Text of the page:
Sadly, after this, the film becomes a bit rubbish. Our group goes outside, and then it’s endless sequences of them wondering about in deserted Moscow, presumably intended to evoke 28 Days Later [and I was reminded of The Day Of The Triffids and Dawn Of The Dead too], but resolutely failing to create much in the way of atmosphere or tension. Despite the Moscow setting, the film could have just about been set anywhere; there’s no feel for the locations, though it’s nice to see that Russian shopping centres have some of the same shops as those in England. The tedium is occasionally enlivened by the odd alien attack, but more footage is devoted to the characters having conversations with other survivors about the alien’s relationship to electricity. The attack scenes only provide mild excitement; the potential fear that should be derived from murderous aliens who cannot be seen is just not there. Characters constantly do stupid things, but the dumb fun one can often get from bad movies only really surfaces in the final quarter, when the action finally gets going again. Basic geography is ignored, a bus which two of the main characters are on starts moving for no apparent reason, other characters shoot at the aliens with normal guns after we have sat through tons of verbiage about special weapons that can kill them, and one person’s phone, after it has been broken, is mended with special additions that enable it to work in a submarine [!] and receives a text that will just make you either cringe or laugh out loud. So will when the aliens are actually revealed.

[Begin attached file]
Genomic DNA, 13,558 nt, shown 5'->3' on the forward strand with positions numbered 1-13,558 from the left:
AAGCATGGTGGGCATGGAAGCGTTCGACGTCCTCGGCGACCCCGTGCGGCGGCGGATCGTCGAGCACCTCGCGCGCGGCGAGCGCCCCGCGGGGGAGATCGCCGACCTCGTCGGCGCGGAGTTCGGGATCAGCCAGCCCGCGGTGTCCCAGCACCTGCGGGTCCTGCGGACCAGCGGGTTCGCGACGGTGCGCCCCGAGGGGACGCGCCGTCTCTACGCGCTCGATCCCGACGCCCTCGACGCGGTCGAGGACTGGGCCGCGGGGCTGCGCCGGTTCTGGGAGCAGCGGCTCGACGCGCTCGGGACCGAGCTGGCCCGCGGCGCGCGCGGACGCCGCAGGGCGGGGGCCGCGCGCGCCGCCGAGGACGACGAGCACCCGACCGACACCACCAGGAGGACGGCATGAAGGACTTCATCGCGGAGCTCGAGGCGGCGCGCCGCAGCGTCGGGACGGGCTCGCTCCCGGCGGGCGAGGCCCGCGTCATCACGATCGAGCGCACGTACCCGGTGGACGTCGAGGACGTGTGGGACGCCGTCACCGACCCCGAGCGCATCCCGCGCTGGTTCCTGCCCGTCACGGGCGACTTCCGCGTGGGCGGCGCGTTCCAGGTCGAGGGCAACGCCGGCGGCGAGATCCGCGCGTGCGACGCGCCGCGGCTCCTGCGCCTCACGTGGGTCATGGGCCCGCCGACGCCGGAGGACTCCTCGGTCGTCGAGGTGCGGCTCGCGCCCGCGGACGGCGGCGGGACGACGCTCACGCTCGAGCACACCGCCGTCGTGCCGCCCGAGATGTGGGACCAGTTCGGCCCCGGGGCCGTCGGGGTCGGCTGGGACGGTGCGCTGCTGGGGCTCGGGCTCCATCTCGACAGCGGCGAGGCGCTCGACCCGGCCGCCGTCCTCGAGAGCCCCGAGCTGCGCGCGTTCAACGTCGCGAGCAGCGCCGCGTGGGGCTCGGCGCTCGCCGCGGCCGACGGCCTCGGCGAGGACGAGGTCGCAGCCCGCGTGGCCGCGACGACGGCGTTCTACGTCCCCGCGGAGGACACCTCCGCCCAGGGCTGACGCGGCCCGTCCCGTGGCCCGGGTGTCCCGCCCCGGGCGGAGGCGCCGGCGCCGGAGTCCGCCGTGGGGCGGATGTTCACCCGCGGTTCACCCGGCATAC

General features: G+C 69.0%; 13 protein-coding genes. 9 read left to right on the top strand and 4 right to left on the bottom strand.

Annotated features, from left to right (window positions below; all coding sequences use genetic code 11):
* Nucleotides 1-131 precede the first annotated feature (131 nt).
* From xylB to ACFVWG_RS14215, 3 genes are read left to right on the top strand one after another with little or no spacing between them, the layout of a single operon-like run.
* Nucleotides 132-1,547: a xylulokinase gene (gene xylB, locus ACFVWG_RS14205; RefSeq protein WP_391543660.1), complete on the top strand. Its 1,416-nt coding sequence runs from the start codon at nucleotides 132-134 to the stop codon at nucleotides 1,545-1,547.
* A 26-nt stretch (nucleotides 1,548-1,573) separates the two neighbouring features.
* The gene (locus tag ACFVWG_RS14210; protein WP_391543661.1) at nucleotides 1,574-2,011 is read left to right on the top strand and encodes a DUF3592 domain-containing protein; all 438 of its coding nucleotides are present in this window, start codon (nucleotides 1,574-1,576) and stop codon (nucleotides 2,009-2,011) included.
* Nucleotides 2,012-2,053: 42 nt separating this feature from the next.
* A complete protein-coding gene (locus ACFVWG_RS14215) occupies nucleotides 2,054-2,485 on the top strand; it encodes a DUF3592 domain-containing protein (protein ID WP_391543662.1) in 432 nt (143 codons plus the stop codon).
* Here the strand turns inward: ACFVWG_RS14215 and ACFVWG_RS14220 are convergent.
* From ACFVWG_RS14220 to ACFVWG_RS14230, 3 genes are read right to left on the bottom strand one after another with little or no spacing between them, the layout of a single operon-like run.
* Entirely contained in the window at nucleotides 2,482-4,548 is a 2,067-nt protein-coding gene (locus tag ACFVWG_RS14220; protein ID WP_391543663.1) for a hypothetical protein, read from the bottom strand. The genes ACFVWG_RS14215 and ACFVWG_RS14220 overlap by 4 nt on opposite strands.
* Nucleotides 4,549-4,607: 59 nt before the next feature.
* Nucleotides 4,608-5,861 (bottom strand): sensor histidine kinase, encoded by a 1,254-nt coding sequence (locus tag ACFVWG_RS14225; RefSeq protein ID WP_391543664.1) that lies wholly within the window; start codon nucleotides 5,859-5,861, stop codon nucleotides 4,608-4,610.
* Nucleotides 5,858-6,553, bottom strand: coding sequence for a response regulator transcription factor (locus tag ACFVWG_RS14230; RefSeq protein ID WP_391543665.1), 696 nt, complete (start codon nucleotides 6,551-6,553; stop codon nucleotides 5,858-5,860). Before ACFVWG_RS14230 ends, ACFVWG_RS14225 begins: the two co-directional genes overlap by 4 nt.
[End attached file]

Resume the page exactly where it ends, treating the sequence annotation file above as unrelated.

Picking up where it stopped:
The aliens in this movie actually become tiresome very quickly – I mean how many times do we need to see people being vaporised and there’s far too much Predator-style ‘alien vision’ too. The 3D is passable, and for a change doesn’t come across as being too dark. The dialogue is awful though. “What are you going to do”? asks Sean during one perilous moment. “Something”, replies Ben with a straight face. I couldn’t work out whether some of this stuff was meant to be funny or not; I’m betting money on the latter. Considering that writer Jon Spaihts has recently co-written Prometheus, I’m very worried about that movie; on this film his script is roughly at the level of a ten year old. Director Chris Gorak does stage the few exciting scenes quite well, and thankfully doesn’t feel the need to bombard us with one second cuts, close ups and the camera waving around. As for the cast, they’re passable and one can forgive them for not seeming to make much of an effort since they are not given much to work with. You could possibly just see the first fifteen minutes of The Darkest Hour for a fairly exciting experience, and then the last fifteen minutes for an entertainingly stupid one. Unfortunately the rest is just mostly dull, so overall I would say: don’t bother.